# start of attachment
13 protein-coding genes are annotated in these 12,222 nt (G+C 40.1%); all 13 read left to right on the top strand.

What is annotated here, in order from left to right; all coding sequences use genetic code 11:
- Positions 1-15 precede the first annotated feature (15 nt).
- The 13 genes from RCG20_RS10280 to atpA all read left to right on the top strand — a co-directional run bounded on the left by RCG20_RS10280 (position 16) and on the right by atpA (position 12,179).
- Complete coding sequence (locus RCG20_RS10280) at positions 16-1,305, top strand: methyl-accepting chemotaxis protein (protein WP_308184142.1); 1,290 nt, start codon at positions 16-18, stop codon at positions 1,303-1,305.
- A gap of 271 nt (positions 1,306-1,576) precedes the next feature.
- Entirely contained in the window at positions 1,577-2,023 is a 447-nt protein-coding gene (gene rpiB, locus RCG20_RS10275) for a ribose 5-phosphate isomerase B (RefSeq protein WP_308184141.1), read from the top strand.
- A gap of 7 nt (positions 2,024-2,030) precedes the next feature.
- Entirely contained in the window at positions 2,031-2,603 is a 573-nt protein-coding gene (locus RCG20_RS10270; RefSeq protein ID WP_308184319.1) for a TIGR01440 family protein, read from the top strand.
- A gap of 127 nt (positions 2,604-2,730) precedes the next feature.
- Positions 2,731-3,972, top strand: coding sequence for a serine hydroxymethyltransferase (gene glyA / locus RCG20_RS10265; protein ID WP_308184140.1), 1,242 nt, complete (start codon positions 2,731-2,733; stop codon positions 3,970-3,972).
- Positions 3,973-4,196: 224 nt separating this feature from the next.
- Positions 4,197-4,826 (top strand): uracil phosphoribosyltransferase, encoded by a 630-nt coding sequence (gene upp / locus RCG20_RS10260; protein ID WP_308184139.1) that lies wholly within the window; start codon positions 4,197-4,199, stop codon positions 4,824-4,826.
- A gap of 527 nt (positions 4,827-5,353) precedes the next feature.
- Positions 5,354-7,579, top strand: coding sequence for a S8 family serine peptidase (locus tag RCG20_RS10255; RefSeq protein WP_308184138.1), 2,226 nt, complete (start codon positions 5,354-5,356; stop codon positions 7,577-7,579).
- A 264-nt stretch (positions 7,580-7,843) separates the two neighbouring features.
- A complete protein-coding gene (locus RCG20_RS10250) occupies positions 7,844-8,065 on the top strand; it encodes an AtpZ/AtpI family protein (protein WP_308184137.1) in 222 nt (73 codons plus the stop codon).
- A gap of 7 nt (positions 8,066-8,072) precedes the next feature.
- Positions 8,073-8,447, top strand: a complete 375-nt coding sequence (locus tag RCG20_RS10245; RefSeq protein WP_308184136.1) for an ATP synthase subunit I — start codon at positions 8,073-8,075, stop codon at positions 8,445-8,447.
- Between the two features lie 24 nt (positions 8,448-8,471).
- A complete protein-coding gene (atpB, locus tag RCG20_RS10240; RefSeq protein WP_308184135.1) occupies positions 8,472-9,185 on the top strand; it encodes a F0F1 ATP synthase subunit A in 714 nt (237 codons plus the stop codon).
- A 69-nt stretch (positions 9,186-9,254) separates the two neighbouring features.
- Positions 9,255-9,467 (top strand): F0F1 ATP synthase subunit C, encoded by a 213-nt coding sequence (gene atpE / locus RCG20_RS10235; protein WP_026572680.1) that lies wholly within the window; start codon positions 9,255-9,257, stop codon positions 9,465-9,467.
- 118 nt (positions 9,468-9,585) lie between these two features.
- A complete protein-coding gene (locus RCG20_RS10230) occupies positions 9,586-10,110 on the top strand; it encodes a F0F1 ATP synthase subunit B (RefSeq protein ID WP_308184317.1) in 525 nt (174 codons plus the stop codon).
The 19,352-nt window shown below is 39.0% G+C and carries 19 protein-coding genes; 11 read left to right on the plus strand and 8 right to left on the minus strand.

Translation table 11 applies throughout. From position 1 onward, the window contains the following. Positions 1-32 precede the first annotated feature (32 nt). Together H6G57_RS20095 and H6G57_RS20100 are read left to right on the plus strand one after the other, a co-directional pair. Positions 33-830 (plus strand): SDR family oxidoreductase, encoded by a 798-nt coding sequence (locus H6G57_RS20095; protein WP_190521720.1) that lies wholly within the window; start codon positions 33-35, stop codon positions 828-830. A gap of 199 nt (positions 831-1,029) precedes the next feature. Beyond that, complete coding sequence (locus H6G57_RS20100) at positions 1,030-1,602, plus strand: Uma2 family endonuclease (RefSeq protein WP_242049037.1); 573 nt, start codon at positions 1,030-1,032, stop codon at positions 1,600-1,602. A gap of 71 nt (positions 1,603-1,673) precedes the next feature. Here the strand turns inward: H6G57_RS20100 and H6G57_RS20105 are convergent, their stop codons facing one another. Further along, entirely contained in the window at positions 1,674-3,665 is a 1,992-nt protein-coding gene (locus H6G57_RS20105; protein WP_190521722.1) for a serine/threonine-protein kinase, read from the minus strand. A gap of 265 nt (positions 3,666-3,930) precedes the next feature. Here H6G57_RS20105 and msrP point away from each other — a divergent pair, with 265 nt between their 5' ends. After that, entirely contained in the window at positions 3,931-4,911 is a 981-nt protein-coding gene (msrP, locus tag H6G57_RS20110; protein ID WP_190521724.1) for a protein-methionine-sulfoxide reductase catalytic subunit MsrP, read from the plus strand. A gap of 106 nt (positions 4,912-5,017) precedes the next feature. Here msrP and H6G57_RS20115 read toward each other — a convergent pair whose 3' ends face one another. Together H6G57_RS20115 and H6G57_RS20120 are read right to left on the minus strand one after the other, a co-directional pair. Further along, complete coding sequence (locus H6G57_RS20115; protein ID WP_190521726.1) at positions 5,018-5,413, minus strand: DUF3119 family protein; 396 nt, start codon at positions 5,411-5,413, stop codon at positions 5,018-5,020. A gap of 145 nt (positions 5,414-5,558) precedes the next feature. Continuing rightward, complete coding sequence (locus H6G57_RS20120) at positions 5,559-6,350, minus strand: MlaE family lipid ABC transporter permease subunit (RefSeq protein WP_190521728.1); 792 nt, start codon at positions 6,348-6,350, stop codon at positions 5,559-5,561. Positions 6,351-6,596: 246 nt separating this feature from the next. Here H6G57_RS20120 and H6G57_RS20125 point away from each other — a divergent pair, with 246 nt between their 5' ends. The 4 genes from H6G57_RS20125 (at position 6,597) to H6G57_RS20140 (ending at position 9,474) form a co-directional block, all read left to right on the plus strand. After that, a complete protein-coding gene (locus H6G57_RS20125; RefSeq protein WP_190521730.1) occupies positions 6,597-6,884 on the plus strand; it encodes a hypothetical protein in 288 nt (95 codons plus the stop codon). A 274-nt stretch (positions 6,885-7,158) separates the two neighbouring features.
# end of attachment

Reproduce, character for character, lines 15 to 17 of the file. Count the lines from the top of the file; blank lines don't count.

- Positions 5,354-7,579, top strand: coding sequence for a S8 family serine peptidase (locus tag RCG20_RS10255; RefSeq protein WP_308184138.1), 2,226 nt, complete (start codon positions 5,354-5,356; stop codon positions 7,577-7,579).
- A 264-nt stretch (positions 7,580-7,843) separates the two neighbouring features.
- A complete protein-coding gene (locus RCG20_RS10250) occupies positions 7,844-8,065 on the top strand; it encodes an AtpZ/AtpI family protein (protein WP_308184137.1) in 222 nt (73 codons plus the stop codon).